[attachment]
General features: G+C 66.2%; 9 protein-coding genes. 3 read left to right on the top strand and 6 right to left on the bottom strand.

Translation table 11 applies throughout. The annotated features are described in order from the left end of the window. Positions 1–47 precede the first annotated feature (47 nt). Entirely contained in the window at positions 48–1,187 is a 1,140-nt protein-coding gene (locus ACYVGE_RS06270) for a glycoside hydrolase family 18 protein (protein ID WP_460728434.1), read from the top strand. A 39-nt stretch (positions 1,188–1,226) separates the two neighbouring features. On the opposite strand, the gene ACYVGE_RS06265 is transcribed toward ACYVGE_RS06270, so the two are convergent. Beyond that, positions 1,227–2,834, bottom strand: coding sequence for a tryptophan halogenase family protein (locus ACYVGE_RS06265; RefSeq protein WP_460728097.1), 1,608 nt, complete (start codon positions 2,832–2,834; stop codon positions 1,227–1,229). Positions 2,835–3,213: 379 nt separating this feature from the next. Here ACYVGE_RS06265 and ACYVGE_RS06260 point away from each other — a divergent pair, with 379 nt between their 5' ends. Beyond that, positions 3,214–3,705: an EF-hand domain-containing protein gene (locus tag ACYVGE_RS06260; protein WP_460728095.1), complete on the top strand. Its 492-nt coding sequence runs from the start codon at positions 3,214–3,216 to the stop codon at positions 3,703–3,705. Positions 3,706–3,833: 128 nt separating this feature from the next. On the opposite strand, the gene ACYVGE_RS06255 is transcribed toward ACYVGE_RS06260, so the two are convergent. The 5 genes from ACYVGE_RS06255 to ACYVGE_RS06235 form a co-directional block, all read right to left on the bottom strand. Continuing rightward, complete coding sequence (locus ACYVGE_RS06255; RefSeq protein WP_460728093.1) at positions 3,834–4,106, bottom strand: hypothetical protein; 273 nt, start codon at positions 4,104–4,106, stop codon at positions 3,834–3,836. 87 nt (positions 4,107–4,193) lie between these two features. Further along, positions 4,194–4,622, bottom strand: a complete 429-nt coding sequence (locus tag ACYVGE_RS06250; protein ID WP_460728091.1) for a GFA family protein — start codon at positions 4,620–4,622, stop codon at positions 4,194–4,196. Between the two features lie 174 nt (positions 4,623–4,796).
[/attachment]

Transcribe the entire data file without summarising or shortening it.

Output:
General features: G+C 66.2%; 9 protein-coding genes. 3 read left to right on the top strand and 6 right to left on the bottom strand.

Translation table 11 applies throughout. The annotated features are described in order from the left end of the window. Positions 1–47 precede the first annotated feature (47 nt). Entirely contained in the window at positions 48–1,187 is a 1,140-nt protein-coding gene (locus ACYVGE_RS06270) for a glycoside hydrolase family 18 protein (protein ID WP_460728434.1), read from the top strand. A 39-nt stretch (positions 1,188–1,226) separates the two neighbouring features. On the opposite strand, the gene ACYVGE_RS06265 is transcribed toward ACYVGE_RS06270, so the two are convergent. Beyond that, positions 1,227–2,834, bottom strand: coding sequence for a tryptophan halogenase family protein (locus ACYVGE_RS06265; RefSeq protein WP_460728097.1), 1,608 nt, complete (start codon positions 2,832–2,834; stop codon positions 1,227–1,229). Positions 2,835–3,213: 379 nt separating this feature from the next. Here ACYVGE_RS06265 and ACYVGE_RS06260 point away from each other — a divergent pair, with 379 nt between their 5' ends. Beyond that, positions 3,214–3,705: an EF-hand domain-containing protein gene (locus tag ACYVGE_RS06260; protein WP_460728095.1), complete on the top strand. Its 492-nt coding sequence runs from the start codon at positions 3,214–3,216 to the stop codon at positions 3,703–3,705. Positions 3,706–3,833: 128 nt separating this feature from the next. On the opposite strand, the gene ACYVGE_RS06255 is transcribed toward ACYVGE_RS06260, so the two are convergent. The 5 genes from ACYVGE_RS06255 to ACYVGE_RS06235 form a co-directional block, all read right to left on the bottom strand. Continuing rightward, complete coding sequence (locus ACYVGE_RS06255; RefSeq protein WP_460728093.1) at positions 3,834–4,106, bottom strand: hypothetical protein; 273 nt, start codon at positions 4,104–4,106, stop codon at positions 3,834–3,836. 87 nt (positions 4,107–4,193) lie between these two features. Further along, positions 4,194–4,622, bottom strand: a complete 429-nt coding sequence (locus tag ACYVGE_RS06250; protein ID WP_460728091.1) for a GFA family protein — start codon at positions 4,620–4,622, stop codon at positions 4,194–4,196. Between the two features lie 174 nt (positions 4,623–4,796).